Building Tomorrow's Ceph
Sage Weil
Research beginnings
9
UCSC research grant
 “Petascale object storage”
 US Dept of Energy: LANL, LLNL, Sandia
 Scalability
 Reliability
 Per...
Distributed metadata management
 Innovative design
 Subtree-based partitioning for locality, efficiency
 Dynamically ad...
The rest of Ceph
 RADOS – distributed object storage cluster (2005)
 EBOFS – local object storage (2004/2006)
 CRUSH – ...
 Click to edit the outline text format
 Second Outline Level
Third Outline Level
 Fourth Outline Level
Fifth Outline Le...
Industry black hole
 Many large storage vendors
 Proprietary solutions that don't scale well
 Few open source alternati...
A different path
 Change the world with open source
 Do what Linux did to Solaris, Irix, Ultrix, etc.
 What could go wr...
Incubation
17
DreamHost!
 Move back to Los Angeles, continue hacking
 Hired a few developers
 Pure development
 No deliverables
Ambitious feature set
 Native Linux kernel client (2007-)
 Per-directory snapshots (2008)
 Recursive accounting (2008)
...
The kernel client
 ceph-fuse was limited, not very fast
 Build native Linux kernel implementation
 Began attending Linu...
Part of a larger ecosystem
 Ceph need not solve all problems as monolithic stack
 Replaced ebofs object file system with...
Budding community
 #ceph on irc.oftc.net, ceph-devel@vger.kernel.org
 Many interested users
 A few developers
 Many fa...
Road to product
 DreamHost decides to build an S3-compatible object
storage service with Ceph
 Stability
 Focus on core...
The reality
 Growing incoming commercial interest
 Early attempts from organizations large and small
 Difficult to enga...
Launch
26
Do it right
 How do we build a strong open source company?
 How do we build a strong open source community?
 Models?
 ...
Goals
 A stable Ceph release for production deployment
 DreamObjects
 Lay foundation for widespread adoption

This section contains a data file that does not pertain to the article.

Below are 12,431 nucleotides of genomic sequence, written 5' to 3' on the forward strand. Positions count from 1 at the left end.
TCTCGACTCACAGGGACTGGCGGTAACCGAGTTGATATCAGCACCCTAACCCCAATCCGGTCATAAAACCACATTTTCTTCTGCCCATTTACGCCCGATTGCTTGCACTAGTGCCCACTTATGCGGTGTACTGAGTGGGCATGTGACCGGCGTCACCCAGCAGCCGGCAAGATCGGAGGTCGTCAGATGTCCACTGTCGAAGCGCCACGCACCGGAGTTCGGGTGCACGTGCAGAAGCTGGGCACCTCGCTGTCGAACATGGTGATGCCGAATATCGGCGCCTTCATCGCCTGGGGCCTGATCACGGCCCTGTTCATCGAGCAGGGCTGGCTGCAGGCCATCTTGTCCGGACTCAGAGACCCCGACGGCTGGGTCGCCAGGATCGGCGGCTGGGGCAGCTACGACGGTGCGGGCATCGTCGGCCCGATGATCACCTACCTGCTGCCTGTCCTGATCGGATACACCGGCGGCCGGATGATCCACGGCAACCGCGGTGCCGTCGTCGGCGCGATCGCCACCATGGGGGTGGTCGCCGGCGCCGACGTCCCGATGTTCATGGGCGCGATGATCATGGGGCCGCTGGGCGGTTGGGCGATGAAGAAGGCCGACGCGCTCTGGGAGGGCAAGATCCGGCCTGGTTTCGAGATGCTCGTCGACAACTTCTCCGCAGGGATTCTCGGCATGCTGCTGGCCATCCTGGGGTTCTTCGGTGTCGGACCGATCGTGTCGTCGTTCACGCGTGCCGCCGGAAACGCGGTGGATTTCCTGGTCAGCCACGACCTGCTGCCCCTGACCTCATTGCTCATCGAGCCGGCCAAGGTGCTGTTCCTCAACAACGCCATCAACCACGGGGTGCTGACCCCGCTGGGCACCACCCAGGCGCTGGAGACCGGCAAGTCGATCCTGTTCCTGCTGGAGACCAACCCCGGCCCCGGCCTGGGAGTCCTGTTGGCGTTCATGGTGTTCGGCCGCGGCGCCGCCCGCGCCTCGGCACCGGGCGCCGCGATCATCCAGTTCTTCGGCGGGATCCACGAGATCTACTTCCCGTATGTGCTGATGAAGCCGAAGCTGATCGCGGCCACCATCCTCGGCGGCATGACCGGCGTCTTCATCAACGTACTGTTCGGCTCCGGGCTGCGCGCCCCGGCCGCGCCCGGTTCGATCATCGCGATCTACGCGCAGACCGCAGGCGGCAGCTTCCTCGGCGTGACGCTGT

 Platform...
Branding
 Early decision to engage professional agency
 MetaDesign
 Terms like
 “Brand core”
 “Design system”
 Keep ...
 Click to edit the outline text format
Second Outline Level
Slick graphics
 broken powerpoint template
31
Today: adoption
32
Traction
 Too many production deployments to count
 We don't know about most of them!
 Too many customers (for me) to c...
Quality
 Increased adoption means increased demands on robust
testing
 Across multiple platforms
 Upgrades
 Rolling up...
Developer community
 Significant external contributors
 Many full-time contributors outside of Inktank
 First-class fea...
CDS: Ceph Developer Summit
 Community process for building project roadmap
 100% online
 Google hangouts
 Wikis
 Ethe...
Erasure coding
 Replication for redundancy is flexible and fast
 For larger clusters, it can be expensive
 Erasure code...
Tiering
 Client side caches are great, but only buy so much.
 Separate hot and cold data onto different storage devices
...
The Future
40
Technical roadmap
 How do we reach new use-cases and users
 How do we better satisfy existing users
 How do we ensure C...
Multi-datacenter, geo-replication
 Ceph was originally designed for single DC clusters
 Synchronous replication
 Strong...
RGW: Multi-site and async replication
 Multi-site, multi-cluster
 Regions: east coast, west coast, etc.
 Zones: radosgw...
RBD: block devices
 Today: backup capability
 Based on block device snapshots
 Efficiently mirror changes between conse...
Async replication in RADOS
 One implementation to capture multiple use-cases
 RBD, CephFS, RGW, … RADOS
 A harder probl...
CephFS
→ This is where it all started – let's get there
 Today
 Stabilization of multi-MDS, directory fragmentation, QA
...
Governance
How do we strengthen the project community?